• School settings tend to be static environments, with heavy wooden bookcases and the like providing minimal flexibility or mobility.

Initial observations showed us all the ways young learners like to climb or construct things as well as crawl and cocoon in forts.

Developing Design Through a Child’s Eyes

From our research, we identified a core tendency within this age group. Young kids clearly need design solutions that allow them to explore at floor height as well as build upward to naturally enhance their sense of agency, imagination and play.

Inspired by the puzzle video game Tetris, we began by digitally rendering 12 different soft-seating shapes that we shared with teachers and interior designers for feedback. “Blocks” and “blips” quickly stood out as the strongest pieces.

Inspired by Tetris, we rendered and prototyped many different block shapes for teachers and interior designers to evaluate.

Our expert team of industrial designers and engineers then built physical prototypes of five different designs for these pieces. We tested the prototypes at beta sites, including several classrooms as well as kids at home.

After observing how the children interacted with the pieces and hearing their precious thoughts on the design, we took action from the feedback to perfect every design detail. Critical design updates included:

  • Size: We initially designed blocks that were both larger and smaller in scale than what was finalized for production. Ultimately, we found the sweet spot was a size that was big enough to support teachers—who often got close to the floor to engage with young kids at eye level—and small enough so a child could move them completely independently.
  • Foam density: We began with a plush foam that was super comfortable to sit on. But in testing, we found that some corners would collapse if kids sat on them at certain angles. So, we increased the foam density to make the blocks sturdy enough for kids to build with, but also light enough that they wouldn’t hurt when children inevitably jostle them around.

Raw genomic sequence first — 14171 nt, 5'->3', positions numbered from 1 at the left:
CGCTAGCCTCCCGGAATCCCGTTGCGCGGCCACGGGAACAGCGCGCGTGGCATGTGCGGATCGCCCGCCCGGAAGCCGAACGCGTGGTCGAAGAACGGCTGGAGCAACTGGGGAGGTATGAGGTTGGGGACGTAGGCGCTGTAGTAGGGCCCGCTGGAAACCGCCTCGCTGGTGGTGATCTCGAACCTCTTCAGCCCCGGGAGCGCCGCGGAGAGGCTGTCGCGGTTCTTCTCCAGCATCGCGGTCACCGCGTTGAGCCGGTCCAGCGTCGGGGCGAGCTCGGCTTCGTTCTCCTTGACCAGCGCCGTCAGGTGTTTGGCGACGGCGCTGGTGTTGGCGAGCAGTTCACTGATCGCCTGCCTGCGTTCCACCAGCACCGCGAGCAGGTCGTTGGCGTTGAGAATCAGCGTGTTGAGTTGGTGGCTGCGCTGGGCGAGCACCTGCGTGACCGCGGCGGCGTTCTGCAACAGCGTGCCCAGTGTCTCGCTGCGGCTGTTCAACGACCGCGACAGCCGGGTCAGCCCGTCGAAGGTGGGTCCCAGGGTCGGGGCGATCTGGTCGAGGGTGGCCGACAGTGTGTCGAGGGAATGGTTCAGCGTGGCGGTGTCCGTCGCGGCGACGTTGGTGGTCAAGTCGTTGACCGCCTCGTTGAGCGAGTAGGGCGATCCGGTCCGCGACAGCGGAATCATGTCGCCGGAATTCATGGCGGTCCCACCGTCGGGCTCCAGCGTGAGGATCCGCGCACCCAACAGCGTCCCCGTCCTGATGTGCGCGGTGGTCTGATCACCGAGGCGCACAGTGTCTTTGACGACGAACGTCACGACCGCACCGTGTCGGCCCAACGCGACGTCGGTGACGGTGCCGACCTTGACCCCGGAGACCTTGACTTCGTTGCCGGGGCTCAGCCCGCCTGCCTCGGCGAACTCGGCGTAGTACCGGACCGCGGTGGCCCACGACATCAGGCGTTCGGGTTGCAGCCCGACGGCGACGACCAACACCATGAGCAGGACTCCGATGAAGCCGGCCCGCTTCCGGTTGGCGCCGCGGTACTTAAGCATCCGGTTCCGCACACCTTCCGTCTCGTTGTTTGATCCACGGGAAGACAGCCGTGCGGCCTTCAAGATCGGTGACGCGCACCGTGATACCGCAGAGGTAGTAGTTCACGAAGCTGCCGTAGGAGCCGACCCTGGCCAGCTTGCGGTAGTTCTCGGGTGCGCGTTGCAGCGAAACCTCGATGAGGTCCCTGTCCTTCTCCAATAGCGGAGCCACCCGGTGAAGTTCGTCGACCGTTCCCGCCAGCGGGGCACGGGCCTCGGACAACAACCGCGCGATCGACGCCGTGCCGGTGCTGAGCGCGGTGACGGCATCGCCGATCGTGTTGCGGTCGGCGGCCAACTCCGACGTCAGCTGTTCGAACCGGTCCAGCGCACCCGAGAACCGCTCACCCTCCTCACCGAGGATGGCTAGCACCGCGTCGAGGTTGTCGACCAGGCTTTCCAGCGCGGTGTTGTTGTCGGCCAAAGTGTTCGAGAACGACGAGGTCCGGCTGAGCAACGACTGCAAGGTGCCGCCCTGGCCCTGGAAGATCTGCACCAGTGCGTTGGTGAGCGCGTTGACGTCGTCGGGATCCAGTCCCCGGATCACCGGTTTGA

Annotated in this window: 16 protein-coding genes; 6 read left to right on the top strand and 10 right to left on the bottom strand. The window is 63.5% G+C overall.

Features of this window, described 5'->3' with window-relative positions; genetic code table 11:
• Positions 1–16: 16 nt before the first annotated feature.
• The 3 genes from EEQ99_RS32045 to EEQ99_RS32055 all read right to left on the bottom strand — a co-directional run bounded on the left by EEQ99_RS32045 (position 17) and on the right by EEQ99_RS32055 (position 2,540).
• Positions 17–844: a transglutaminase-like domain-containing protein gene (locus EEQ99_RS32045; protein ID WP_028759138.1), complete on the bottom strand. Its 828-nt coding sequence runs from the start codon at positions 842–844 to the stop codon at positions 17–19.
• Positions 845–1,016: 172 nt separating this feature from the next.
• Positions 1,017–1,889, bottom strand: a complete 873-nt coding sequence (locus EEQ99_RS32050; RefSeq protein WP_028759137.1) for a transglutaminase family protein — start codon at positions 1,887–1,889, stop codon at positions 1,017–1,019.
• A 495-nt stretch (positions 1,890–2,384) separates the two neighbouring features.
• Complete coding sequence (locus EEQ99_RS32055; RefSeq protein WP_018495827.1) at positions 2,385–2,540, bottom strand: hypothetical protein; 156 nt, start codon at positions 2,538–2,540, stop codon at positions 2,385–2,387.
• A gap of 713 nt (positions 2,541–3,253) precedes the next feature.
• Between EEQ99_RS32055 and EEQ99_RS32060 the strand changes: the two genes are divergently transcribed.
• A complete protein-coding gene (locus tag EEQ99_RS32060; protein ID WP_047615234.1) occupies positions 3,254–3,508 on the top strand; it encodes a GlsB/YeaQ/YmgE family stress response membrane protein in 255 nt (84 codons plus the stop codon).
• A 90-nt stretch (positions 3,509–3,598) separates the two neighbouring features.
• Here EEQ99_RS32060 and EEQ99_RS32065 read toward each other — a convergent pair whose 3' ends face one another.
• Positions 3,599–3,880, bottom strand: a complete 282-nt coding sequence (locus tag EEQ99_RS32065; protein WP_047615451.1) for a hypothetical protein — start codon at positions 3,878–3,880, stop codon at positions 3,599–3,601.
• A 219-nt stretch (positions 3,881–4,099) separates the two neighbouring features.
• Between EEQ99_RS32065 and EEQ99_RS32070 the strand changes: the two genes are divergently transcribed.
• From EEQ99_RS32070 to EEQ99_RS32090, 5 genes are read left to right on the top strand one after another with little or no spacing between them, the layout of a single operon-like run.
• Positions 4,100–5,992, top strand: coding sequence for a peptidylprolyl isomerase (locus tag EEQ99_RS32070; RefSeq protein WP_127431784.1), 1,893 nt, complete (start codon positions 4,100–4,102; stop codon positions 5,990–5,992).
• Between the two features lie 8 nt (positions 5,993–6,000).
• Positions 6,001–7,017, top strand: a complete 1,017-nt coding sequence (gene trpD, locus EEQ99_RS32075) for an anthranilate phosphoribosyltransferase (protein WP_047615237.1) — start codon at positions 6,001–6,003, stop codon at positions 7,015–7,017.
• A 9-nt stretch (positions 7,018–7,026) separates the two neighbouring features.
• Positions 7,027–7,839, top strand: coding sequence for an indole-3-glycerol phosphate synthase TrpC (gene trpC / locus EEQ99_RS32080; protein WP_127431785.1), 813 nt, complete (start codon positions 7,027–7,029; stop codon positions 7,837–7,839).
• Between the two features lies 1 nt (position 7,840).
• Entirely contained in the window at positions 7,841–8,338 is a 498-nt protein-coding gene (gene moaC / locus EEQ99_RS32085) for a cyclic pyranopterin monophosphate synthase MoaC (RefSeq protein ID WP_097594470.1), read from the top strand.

• Upholstery: We used a soft fabric material in early prototypes. But teachers told us that they needed something more moisture-resistant and easier to clean. In response, we switched exclusively to high-performance vinyl upholstery for easily cleanable and extra durable blocks and blips.
Early planning ideas revealed a limitless range of configuration options. View additional idea starters here.


Making the Final Production Cut

We used every bit of information from the beta testing to evolve and iterate the complete design.

The blocks that made the final cut were versatile and configurable as well as durable and easy to clean. We created innovative blocks in three different shapes—I, V, L—measuring in multiples of 11 inches for perfect building-block-like modularity with endless reconfiguration options. We made each lightweight foam shape available separately as well as in an easy-to-specify “bundle” of eight blocks that support a wide range of clever configurations. The bundle can be stowed in a compact 44-inch by 33-inch by 33-inch cuboid shape to maximize classroom space.

Imaginasium Blocks Introduction GIF Small.gif
A "bundle" of 8 blocks built with 2 I shapes, 2 L shapes and 4 V shapes bring the fun to adaptive classrooms. Go configure!